I’m throwing in porcelain for the first time. It’s getting easier with practice. At first I found it difficult to knead when it came from the bag but it softens up as you work it. Centering on the wheel is a challenge as it likes to come off, but perhaps this is also because I’m throwing with minimal water. Porcelain is a thirsty clay but using too much water will make it difficult to control so I’ve resorted to throwing with slip instead. I love the tones of light and dark created through these distorted inside forms but how well the light plays on them depends lots on the environment where they’re displayed.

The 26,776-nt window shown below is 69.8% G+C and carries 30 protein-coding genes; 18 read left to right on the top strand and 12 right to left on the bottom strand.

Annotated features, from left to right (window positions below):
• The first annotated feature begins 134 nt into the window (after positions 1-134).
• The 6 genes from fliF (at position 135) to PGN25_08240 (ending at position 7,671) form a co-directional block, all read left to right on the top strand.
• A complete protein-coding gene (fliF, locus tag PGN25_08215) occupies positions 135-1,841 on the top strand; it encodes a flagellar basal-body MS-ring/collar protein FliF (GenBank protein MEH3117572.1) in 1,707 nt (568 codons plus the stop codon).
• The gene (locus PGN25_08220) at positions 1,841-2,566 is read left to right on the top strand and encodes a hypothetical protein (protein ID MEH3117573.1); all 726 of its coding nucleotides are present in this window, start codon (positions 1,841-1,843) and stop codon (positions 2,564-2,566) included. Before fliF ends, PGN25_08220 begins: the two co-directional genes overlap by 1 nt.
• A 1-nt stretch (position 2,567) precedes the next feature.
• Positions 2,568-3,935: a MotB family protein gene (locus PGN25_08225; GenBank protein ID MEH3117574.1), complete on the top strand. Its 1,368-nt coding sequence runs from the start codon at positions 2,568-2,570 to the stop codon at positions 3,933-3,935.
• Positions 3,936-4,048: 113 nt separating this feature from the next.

Nick is going to create a plaster mould which we can sit these in and pour porcelain casting slip into to sit them in flat slabs. I found it more difficult to get expressive throwing rings in porcelain so had to use a stick to push them out. Unlike the stoneware bulging and rippling the porcelain wants to hold its form or just collapse completely, there is no middle ground.
Above are the results of our discussion with ideas for constructing a kind of porcelain igloo or box which you could go inside (or at least put your head inside). We talked about how sound might be distorted as it moves through the twisted vessel forms and how we could use boxed like the one above as bricks to construct a wall you look through. We recorded the discussions so I hope to upload those here soon.